Saturday, November 12, 2011

Local Energy

Whenever we wanted to cook something before, the local coal fired powerplant threw a few extra nuggets on the fire for us.   Out their stack came a few more wisps of mercury to end up in the next fish we eat.  A few more pounds of CO2 wafted in to the atmosphere to keep the polar icecaps melting and the subtropical deserts moving northward into the US.  Or perhaps the Palisades nuclear power plant threw another fuel rod into the reactor for us, and vented a little extra radioactive tritium like they did a few weeks back. (that's how they do their part to encourage mutations and foster evolution)   Our son's chance for a viable future dimmed, just a little. 

We haven't reached cooking perfection, but we're a little closer now.   The 1918 Kalamazoo ("A Kalamazoo, direct to you!") woodstove we rebuilt last winter is now installed and in regular use, with our electric stove soon to go on the craigslist free ads, or perhaps to the local metal recycling bin. 

Our kitchen is now a little warmer in the winter (let's not think about summer temps just yet).  We're also trying to catch up on some hastily prepared cookstove wood, which must be shorter and of lesser diameter than the wood for our regular heating stove.  The stuff we're burning now is a little green yet, as we still haven't quite worked up enough of a reserve.  We're also using corn husks from our field to light most of the fires.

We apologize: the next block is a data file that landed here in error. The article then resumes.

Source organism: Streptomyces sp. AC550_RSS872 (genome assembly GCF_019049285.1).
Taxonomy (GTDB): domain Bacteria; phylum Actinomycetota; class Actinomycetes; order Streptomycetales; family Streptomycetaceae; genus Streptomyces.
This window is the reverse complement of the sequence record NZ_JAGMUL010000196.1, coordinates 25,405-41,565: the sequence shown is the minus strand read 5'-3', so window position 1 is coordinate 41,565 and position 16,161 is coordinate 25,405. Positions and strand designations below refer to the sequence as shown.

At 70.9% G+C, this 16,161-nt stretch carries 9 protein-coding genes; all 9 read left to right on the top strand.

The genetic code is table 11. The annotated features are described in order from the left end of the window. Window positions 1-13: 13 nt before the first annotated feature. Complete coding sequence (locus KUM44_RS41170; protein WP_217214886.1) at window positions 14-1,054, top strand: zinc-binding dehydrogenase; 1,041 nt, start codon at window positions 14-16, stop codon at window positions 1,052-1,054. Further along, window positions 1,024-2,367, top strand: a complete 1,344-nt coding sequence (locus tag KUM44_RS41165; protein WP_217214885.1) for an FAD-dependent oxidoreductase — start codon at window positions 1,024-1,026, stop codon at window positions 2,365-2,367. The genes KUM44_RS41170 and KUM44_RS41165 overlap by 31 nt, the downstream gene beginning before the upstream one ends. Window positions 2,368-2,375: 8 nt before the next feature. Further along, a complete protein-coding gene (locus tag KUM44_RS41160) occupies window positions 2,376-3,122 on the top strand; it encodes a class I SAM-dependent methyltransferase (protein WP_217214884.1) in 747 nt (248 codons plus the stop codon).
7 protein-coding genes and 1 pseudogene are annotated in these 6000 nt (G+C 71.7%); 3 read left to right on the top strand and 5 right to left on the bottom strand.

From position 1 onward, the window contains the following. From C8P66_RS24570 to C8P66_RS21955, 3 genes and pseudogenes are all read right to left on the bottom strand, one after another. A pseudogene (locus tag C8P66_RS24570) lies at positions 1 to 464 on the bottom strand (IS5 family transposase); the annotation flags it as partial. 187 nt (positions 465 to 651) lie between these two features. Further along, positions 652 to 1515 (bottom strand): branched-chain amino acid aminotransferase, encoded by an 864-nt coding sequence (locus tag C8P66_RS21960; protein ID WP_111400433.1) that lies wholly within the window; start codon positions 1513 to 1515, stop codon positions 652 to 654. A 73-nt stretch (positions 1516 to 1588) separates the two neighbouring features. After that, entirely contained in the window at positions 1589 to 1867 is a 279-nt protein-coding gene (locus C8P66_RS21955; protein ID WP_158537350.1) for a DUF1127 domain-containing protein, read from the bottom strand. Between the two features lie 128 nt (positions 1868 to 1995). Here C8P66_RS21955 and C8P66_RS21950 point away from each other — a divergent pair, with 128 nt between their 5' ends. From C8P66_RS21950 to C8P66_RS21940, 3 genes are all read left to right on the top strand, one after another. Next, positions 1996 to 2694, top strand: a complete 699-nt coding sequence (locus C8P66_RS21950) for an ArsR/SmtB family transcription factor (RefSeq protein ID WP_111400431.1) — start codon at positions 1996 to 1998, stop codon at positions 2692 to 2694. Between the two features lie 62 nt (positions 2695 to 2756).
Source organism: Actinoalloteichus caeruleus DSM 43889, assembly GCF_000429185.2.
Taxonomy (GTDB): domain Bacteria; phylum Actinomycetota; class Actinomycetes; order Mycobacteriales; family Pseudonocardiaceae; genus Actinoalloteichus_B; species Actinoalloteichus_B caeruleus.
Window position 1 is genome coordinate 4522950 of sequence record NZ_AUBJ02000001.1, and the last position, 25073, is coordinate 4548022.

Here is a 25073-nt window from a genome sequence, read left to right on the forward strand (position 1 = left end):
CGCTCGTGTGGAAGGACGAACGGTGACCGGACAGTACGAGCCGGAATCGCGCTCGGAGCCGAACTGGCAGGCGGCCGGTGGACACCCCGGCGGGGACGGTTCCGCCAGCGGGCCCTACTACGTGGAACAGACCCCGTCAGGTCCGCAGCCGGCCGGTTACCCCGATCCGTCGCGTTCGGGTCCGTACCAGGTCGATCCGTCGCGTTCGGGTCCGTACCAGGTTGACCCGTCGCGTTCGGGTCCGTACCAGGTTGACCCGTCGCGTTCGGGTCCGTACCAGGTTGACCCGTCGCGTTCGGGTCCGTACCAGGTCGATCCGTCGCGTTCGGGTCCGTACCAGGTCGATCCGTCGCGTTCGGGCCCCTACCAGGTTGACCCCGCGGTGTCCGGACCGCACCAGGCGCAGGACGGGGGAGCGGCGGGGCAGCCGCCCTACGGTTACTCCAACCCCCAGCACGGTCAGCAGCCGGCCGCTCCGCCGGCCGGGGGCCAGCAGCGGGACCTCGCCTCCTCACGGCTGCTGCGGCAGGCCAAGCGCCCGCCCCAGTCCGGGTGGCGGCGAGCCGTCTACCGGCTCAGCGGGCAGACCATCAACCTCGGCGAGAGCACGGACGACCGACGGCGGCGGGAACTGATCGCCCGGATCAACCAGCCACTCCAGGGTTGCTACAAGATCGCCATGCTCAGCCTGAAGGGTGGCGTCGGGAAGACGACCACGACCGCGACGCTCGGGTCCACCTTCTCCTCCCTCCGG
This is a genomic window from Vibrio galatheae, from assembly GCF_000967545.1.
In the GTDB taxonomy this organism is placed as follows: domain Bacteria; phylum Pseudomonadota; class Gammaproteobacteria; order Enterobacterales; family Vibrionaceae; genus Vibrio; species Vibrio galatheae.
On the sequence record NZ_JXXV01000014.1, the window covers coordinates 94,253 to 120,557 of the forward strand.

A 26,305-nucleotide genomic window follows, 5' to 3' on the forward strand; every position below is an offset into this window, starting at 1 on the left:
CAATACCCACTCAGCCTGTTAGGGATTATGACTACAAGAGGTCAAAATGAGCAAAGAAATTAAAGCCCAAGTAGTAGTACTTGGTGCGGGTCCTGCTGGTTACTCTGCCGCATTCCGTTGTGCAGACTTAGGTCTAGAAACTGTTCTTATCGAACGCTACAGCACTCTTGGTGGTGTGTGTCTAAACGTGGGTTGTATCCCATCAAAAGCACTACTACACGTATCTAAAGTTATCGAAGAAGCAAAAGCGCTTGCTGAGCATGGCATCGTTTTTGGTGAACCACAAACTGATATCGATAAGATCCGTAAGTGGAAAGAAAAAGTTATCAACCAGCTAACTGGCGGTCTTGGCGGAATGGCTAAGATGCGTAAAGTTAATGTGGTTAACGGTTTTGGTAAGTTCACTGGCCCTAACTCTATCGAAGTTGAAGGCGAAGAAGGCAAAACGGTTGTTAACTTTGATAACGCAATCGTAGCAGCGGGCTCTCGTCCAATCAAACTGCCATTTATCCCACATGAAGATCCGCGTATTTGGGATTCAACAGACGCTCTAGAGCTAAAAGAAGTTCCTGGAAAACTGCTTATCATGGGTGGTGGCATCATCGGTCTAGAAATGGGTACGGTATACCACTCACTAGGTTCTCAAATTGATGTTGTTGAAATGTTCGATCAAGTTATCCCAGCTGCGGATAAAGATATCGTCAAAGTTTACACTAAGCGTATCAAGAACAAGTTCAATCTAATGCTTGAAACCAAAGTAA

Impressions so far?    Woodstove cooking tends towards the "medium" heat range.   You really have to work to get something hot.  But, on the plus side, things do tend to taste better when cooked at lower temperatures for longer times.  It takes a little more lead time, particularly if I've been negligent in cutting some dry kindling out of scrap wood from the barn.  Starting the fire with green kindling is possible, but takes a few applications of paper or corn husks.  We've been using it for about 6 weeks, so it's starting to feel normal now.   I usually get a fire going first thing in the morning.

Eventually I plan to plumb a water heater into the stove, which has a water jacket on one side of the firebox (essentially a hollow cast iron box for water to circulate through).   That'll give us another way to wean ourselves ever so slightly from the grid.  It also happens that our electric dryer was haphazardly wired through the old electric stove outlet, so getting rid of the electric stove gave us an excuse to stop using the dryer.   It wouldn't take me more than an hour to rewire it, but the default path for now is to leave it be.   We used it very rarely anyway, and find that the clothesline and wood drying rack both work great.

Fall is about over now.   The leaves are off the trees, which now shriek when the wind blows like it's doing this evening.   I miss the colors, but they'll be back again next year.  Just had our first snow this week, which lasted less than a day.  Snow is beautiful too, especially outside at night under a full moon. 

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